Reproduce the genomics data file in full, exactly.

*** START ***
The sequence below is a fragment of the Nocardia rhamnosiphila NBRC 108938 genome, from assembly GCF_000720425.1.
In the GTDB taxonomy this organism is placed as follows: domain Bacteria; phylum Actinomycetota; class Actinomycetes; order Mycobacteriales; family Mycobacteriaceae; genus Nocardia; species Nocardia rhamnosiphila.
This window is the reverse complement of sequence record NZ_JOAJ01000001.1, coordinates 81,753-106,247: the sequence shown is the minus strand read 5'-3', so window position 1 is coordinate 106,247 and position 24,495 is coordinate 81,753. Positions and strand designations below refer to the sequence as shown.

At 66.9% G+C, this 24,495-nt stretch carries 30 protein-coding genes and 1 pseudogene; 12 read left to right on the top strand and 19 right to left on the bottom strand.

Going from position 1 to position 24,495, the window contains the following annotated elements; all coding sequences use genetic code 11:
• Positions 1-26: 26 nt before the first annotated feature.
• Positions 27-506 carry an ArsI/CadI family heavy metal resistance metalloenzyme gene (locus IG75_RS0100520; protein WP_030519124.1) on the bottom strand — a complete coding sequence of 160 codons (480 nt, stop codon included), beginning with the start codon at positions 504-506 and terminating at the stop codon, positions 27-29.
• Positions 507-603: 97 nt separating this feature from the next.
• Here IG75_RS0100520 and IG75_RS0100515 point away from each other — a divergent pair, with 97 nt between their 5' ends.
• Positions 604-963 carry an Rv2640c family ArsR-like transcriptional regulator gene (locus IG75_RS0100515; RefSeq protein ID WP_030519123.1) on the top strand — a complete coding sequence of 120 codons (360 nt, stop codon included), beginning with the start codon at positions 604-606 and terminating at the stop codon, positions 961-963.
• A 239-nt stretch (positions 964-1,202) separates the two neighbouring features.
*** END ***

The sequence below is a fragment of the Nocardia rhamnosiphila NBRC 108938 genome, from assembly GCF_000720425.1.
In the GTDB taxonomy this organism is placed as follows: domain Bacteria; phylum Actinomycetota; class Actinomycetes; order Mycobacteriales; family Mycobacteriaceae; genus Nocardia; species Nocardia rhamnosiphila.
This window is the reverse complement of sequence record NZ_JOAJ01000001.1, coordinates 81,753-106,247: the sequence shown is the minus strand read 5'-3', so window position 1 is coordinate 106,247 and position 24,495 is coordinate 81,753. Positions and strand designations below refer to the sequence as shown.

At 66.9% G+C, this 24,495-nt stretch carries 30 protein-coding genes and 1 pseudogene; 12 read left to right on the top strand and 19 right to left on the bottom strand.

Going from position 1 to position 24,495, the window contains the following annotated elements; all coding sequences use genetic code 11:
• Positions 1-26: 26 nt before the first annotated feature.
• Positions 27-506 carry an ArsI/CadI family heavy metal resistance metalloenzyme gene (locus IG75_RS0100520; protein WP_030519124.1) on the bottom strand — a complete coding sequence of 160 codons (480 nt, stop codon included), beginning with the start codon at positions 504-506 and terminating at the stop codon, positions 27-29.
• Positions 507-603: 97 nt separating this feature from the next.
• Here IG75_RS0100520 and IG75_RS0100515 point away from each other — a divergent pair, with 97 nt between their 5' ends.
• Positions 604-963 carry an Rv2640c family ArsR-like transcriptional regulator gene (locus IG75_RS0100515; RefSeq protein ID WP_030519123.1) on the top strand — a complete coding sequence of 120 codons (360 nt, stop codon included), beginning with the start codon at positions 604-606 and terminating at the stop codon, positions 961-963.
• A 239-nt stretch (positions 964-1,202) separates the two neighbouring features.